The idea for the movie “What do you know about Molly?” emerged while I was writing my Master’s thesis on white matter alterations in chronic MDMA (also known as ‘ecstasy’) users. While diving into the topic, I was missing an explanatory video combining the acute subjective effects of the substance with the action MDMA takes on the neuronal level.
After my pitch of the idea on the first day of the Filmmaking Marathon, I was very happy that five inspiring researchers and a very competent filmmaker joined the team. We immediately dove into the topic and after three intensive days of story-writing, organising, filming, drawing, animating, and editing, our short film was ready to present to the other participants of the marathon.
I personally think that films are very powerful in transporting scientific findings to a broader audience due to their creative and often entertaining properties. For this reason, a while ago I started planning my own scientific short film series. As I will need skills in animation to realise my project, during the filmmaking marathon I concentrated on the animations for our short film. As expected, the event served as the perfect opportunity to gain introductory knowledge in this field. And last but not least, seeing all the beautiful projects other researchers and their mentors created as well as finally seeing our finalised project on the Filmpodium screen alongside movies by professional filmmakers was a huge motivational boost for further projects.
I’m Christoph Häfelfinger and I’m a medical student in my second clinical year, currently working on my Master’s thesis in a neuroscience lab. For the future I am planning on becoming a surgeon and a scientist. In learning how to make a film, we as scientists get the potential to present our thoughts and work in an emotionally captivating and graphic way. Personally, I am convinced that new forms of communication, such as short films, have the potential to bridge the contemporary trust gap between science and society. Thus I am thus very thankful to Karger Publishers for making this amazing workshop happen and inviting me to participate in it!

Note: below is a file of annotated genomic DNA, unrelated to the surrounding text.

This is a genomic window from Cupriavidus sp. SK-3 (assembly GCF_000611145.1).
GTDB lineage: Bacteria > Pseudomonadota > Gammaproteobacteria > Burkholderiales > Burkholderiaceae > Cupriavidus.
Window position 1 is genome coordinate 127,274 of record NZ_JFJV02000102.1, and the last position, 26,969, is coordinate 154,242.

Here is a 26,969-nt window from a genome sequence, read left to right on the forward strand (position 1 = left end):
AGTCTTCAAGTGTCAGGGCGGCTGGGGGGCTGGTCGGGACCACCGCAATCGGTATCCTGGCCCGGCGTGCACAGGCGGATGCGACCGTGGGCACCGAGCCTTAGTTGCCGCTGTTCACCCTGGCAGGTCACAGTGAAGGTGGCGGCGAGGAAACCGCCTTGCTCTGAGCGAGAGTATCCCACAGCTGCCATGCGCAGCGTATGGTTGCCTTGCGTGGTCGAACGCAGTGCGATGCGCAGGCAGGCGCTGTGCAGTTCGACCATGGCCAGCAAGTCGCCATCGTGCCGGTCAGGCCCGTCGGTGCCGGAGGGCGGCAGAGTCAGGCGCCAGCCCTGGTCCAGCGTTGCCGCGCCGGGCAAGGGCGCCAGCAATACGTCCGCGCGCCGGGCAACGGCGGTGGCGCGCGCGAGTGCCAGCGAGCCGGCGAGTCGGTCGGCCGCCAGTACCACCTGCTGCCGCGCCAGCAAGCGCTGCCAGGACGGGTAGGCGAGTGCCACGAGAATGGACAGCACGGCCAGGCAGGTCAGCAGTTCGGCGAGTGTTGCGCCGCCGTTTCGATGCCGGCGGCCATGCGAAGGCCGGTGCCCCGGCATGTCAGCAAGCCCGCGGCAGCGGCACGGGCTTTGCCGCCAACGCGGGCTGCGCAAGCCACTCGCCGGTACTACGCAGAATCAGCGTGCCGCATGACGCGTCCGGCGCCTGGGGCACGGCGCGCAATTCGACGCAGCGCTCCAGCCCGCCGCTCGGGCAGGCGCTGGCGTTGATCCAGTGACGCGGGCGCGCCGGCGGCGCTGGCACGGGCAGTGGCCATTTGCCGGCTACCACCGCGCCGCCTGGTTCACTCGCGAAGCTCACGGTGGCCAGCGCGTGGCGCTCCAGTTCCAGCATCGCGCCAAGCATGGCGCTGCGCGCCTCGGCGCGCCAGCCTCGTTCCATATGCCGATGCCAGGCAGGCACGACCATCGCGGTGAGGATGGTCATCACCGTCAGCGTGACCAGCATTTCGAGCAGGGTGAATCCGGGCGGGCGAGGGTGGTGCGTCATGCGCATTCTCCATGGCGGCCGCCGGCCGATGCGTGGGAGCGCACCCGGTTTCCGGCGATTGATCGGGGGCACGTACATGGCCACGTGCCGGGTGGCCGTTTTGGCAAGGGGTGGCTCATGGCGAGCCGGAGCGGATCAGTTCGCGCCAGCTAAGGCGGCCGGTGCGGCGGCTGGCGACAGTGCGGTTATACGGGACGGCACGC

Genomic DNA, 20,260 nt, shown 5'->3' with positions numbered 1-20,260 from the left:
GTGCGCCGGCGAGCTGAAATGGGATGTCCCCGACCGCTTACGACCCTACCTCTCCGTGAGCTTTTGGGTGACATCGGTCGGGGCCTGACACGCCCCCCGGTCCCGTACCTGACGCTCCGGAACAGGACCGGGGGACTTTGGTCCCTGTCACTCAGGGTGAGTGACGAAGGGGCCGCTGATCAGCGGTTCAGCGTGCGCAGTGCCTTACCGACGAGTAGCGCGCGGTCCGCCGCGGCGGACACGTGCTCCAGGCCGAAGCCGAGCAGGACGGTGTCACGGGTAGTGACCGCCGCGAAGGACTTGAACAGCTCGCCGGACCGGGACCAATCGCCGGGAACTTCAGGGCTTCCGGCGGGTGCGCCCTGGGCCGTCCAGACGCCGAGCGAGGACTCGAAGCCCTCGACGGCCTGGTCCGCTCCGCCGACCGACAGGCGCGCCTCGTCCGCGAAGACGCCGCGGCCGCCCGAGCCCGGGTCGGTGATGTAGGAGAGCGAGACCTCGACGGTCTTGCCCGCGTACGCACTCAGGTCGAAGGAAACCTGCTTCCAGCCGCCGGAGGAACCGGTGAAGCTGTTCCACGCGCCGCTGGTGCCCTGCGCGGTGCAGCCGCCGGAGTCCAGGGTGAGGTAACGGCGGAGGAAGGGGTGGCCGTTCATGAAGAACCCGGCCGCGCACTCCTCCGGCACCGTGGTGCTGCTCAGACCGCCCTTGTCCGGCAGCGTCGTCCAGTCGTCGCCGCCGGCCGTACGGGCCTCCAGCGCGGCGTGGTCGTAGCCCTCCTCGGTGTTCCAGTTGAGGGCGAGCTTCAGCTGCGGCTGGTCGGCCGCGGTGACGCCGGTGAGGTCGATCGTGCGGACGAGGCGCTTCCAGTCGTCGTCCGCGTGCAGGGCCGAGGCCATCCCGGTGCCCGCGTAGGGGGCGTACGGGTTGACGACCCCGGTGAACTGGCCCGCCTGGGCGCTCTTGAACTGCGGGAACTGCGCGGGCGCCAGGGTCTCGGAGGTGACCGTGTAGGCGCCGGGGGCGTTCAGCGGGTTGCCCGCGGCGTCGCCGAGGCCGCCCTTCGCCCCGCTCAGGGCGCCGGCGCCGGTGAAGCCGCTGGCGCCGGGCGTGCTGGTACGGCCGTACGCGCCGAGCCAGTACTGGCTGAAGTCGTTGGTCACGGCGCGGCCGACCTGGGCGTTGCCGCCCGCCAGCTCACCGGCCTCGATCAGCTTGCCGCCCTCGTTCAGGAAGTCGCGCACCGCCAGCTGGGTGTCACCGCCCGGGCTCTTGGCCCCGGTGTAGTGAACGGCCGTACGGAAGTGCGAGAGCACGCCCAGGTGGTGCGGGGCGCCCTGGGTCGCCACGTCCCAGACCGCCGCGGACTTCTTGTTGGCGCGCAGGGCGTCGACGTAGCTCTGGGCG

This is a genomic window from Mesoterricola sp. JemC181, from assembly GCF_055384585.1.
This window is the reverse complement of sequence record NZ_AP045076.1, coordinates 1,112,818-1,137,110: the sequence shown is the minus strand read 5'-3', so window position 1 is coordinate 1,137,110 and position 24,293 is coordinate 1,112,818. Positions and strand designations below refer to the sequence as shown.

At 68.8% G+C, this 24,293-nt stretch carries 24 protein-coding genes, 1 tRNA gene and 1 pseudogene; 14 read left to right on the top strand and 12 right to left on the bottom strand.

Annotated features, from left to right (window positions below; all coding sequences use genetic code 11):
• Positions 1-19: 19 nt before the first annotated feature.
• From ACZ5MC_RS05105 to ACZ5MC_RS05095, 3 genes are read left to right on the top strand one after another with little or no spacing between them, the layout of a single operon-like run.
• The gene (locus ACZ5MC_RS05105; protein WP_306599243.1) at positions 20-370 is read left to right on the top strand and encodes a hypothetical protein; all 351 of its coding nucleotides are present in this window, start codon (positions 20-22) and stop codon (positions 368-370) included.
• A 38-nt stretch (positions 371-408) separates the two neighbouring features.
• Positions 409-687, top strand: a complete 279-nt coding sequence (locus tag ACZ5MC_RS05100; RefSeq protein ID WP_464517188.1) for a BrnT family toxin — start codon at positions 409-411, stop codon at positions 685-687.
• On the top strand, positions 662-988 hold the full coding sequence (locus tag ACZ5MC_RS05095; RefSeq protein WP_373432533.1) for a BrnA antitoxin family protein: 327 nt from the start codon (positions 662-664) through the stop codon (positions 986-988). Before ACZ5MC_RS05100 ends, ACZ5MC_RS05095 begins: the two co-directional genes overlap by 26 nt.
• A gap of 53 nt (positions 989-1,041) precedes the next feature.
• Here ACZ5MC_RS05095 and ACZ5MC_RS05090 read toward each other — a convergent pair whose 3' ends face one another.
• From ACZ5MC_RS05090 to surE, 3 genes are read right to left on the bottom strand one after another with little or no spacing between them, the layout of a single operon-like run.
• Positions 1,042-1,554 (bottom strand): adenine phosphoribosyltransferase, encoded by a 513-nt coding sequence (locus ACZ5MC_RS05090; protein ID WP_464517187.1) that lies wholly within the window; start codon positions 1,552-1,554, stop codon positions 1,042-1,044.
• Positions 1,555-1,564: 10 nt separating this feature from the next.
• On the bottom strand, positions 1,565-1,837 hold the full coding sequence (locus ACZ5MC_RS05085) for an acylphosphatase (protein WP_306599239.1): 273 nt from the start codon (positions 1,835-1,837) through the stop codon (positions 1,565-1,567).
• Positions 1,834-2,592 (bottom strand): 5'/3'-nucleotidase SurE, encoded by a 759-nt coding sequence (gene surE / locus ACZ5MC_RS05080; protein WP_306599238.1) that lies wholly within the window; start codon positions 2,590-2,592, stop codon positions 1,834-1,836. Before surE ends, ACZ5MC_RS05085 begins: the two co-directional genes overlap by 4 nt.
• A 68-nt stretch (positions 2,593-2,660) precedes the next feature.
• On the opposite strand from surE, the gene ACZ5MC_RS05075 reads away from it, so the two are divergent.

At the Filmmaking Marathon (FMM), I was able to connect with a team of amazing scientists with diverse talents. In our piece “What do you know about Molly” we did our best to illustrate the effects of MDMA (ecstasy) on two levels: its action in the brain and its effects on the human. In achieving our goal, we managed to acquire new skills in animation and acting. By aligning our creativity and experience, we were able to create an exciting piece tailored towards various knowledge levels (I hope you enjoy it!).
The FMM has sparked the idea of creating a YouTube channel for conveying scientific topics to a broader public. I am very excited to use and further develop my newly learned skills with a colleague with whom I was working on the MDMA movie. Further down the road I also see myself using filmmaking in my own scientific and clinical work as a surgeon in order to break down abstract concepts into tangible pieces of information.